Burma Country new name

Myanmar land new name

As a new military regime was formed, the army doubled. Burma; a country in Southeast Asia, on the west coast of the Indochina peninsula. Sung Suu Kyi defends her use of "Burma" as the name of her country. Burma and Myanmar are the slang and literature of the name of the country's people.

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Burma

Yangon, also Rangoon, town, capitol of Myanmar (Burma) from 1948 to 2006, when the Chinese authorities formally declared the new town of Nay Pyi Taw (Naypyidaw) the country's capitol. The Yangon lies in the south of the country on the Yangon River, or Hlaing, River (east estuary of the Irrawaddy River), 25 mi (40 km) northeast of the Gulf of Martaban in the Andaman Sea.

It is Myanmar's biggest town and the country's industry and trade center. Yangon was known abroad as Rangoon until 1989, when the Myanmar administration asked for Yangon, a translation that reflects Burma's pronounciation of the city's name, to be used by other states. It is a low mountain range encircled by Delta-Aluvium.

Originally, the settlement was on the mountain crest, but the contemporary settlement was constructed on the river Aluvium. Cantonment, the British plan of 1852, is a block system of 245 x 262 meters (800 x 860 feet), with regular north-south and east-west roads.

When Yangon's people grew in the twentieth centuries, new settlement was constructed in the northern, eastern and western parts of the country, expanding the urban area considerably. Yangon's most remarkable edifice is the Shwe Dagon Pagoda, a large buddhistic sanctuary crowning a mound about a kilometer northern of the canton.

Rising 326 ft (99 meters) on a 168 ft (51 meters) over town. It is the site of several other important monuments, among them the World Peace Pagoda (1952) and the Sule and Botataung Peagodas. The majority of the town center consists of brickwork constructions, which are usually three to four storeys high, while in the outer districts of the town traditionally timber constructions are used.

The old brickwork of the colonies include the Ministry (formerly the Old Secretariat), the Courts, Yangon General Hospital and Customs. Contemporary architectural features the secretariat building, the cantonal departments, the Polytechnic School, the Institute of Medicine I and the Yangon Institute of Technology in Insein.

Yangon's paddy grinders and lumber plants along the riverbank are the biggest in the country. It is the business quarter of banking, trade companies and office buildings as well as stores, brokers' stores and bazars. To the north of the town center lies Royal Lake (Kandawgyi), set in a forest garden and close by are the city's zoos and botanic parks.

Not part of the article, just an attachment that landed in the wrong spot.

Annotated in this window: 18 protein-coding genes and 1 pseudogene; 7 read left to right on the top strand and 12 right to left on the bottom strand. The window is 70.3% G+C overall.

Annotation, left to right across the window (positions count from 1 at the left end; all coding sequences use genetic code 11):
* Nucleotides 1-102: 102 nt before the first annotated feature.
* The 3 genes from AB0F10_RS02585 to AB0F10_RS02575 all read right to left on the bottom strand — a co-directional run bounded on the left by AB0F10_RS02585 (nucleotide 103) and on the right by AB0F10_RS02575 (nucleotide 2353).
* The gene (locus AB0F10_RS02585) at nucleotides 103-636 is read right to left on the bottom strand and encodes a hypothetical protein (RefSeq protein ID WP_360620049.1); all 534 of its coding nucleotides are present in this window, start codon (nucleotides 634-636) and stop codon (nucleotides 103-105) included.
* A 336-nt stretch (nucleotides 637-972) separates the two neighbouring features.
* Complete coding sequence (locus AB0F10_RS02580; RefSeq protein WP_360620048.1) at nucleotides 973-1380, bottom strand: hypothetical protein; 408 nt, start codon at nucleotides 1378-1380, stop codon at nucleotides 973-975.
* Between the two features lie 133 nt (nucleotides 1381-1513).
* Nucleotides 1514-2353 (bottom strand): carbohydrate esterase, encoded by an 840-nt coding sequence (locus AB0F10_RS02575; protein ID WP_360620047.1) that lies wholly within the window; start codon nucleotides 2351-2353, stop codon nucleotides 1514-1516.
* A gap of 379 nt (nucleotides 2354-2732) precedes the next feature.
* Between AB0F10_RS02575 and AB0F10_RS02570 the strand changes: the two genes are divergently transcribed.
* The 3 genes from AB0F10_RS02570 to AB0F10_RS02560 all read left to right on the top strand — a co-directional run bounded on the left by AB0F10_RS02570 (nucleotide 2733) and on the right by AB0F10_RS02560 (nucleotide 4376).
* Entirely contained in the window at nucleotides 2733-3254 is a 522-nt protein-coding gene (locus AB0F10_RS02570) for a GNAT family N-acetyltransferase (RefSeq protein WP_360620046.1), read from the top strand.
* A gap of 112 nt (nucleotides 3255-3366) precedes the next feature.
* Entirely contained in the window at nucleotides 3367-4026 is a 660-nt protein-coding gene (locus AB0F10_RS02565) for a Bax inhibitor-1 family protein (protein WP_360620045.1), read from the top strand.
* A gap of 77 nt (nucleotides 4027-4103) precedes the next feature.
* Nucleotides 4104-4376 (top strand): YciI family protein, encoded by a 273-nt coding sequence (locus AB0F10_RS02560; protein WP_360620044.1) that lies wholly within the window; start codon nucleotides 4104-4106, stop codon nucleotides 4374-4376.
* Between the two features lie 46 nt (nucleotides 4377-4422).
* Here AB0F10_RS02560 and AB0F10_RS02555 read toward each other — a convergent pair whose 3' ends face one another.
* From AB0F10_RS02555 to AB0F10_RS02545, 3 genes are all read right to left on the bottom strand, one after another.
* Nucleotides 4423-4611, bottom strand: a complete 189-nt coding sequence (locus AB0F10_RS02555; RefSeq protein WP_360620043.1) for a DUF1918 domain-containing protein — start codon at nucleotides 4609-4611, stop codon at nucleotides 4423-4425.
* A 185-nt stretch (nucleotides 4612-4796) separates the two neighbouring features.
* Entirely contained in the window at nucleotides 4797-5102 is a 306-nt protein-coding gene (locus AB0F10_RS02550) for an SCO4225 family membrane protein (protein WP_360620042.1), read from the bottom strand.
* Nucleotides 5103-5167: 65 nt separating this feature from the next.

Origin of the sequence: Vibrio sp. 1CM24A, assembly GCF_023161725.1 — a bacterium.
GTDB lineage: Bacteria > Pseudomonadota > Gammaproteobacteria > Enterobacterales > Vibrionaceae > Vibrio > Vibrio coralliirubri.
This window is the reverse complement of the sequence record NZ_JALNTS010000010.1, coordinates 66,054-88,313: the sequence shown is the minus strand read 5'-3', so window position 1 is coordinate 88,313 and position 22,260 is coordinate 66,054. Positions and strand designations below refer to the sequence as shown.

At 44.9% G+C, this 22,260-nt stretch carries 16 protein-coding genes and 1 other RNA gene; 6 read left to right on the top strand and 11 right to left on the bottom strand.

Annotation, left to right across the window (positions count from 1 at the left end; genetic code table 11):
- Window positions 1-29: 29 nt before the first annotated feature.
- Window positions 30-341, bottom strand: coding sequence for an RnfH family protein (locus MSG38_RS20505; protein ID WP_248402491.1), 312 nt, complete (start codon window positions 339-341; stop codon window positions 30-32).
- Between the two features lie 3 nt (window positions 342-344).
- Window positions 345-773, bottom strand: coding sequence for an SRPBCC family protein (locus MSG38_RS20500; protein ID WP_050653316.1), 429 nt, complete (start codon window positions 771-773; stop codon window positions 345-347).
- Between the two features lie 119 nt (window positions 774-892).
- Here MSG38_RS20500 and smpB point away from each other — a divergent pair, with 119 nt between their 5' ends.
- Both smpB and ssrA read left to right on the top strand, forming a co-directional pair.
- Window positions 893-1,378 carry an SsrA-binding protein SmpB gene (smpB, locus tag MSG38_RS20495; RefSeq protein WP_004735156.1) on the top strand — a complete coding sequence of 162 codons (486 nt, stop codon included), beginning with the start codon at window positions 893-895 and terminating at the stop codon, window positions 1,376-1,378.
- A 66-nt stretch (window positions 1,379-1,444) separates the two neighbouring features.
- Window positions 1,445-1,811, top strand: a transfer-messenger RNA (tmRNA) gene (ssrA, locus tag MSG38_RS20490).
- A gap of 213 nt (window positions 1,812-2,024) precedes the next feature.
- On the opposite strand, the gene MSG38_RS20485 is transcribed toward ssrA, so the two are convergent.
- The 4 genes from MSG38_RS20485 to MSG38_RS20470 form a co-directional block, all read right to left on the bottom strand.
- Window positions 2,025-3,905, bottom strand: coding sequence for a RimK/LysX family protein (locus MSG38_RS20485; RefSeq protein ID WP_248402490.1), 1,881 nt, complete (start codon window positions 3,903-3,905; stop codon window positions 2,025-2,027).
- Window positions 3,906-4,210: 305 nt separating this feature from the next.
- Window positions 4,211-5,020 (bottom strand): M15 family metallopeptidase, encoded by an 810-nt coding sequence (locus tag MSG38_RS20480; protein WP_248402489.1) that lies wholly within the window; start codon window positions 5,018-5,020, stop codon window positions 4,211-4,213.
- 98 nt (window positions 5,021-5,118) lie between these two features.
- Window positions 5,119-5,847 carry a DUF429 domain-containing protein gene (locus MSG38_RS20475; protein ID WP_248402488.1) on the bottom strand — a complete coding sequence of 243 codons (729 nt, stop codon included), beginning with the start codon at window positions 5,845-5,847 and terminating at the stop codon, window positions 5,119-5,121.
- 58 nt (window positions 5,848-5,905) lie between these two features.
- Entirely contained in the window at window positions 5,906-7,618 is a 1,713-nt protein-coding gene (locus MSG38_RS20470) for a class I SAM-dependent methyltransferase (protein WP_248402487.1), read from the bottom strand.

Founded in 1920, the University of Rangoon was rebuilt in 1964 as the University of Arts and Sciences. It is Myanmar's most important trading center and accounts for more than 80 per cent of the country's external transactions. It is also the center of domestic railway, rivers, roads and aviation; an important center of the country is Mingaladon, just to the north of Yangon.

Shwe Dagon Pagoda has been a place of worship for many hundreds of years, and Yangon emerged from a village around the sanctuary that became known as Dagon. In the mid-1750s, when King Alaungpaya (who established the last Myanmar royal dynasty) captured the south of Myanmar, he evolved Dagon into a harbour and re-named it Yangon ("The End of Strife"), a name that was later translated as Rangoon by Arakan ese translators who accompanied the British.

Yangon was taken by the British when the First Anglo-Burmese War broke out in 1824, but two years later was brought back under Myanmar's rule. In 1852 the British took the town again, making it the administration capitol of Lower Burma (i.e. the south part of the country).

Rangoon became the nation's capitol after the 1886 UK annexation of the whole of Burma. Rangoon was hit by a severe quake and a tsunami in 1930, and during World War II it was the site of great battles between the Allies and the Japanese. However, as the capitol of Myanmar (since 1948), the town never again achieved the economic importance it had among the Britons as one of the large harbours of South Asia.

At the end of the twentieth century, the city's economy had lost its vigour, mainly due to the Myanmar government's policy of isolation. During 2005, the authorities began to move to Pyinmana, a town about 320 km northern of Yangon, followed by a relocation to the recently constructed capitol Nay Pyi Taw, near Pyinmana.

Urban area, 77 sq. m ('199 sq. km).

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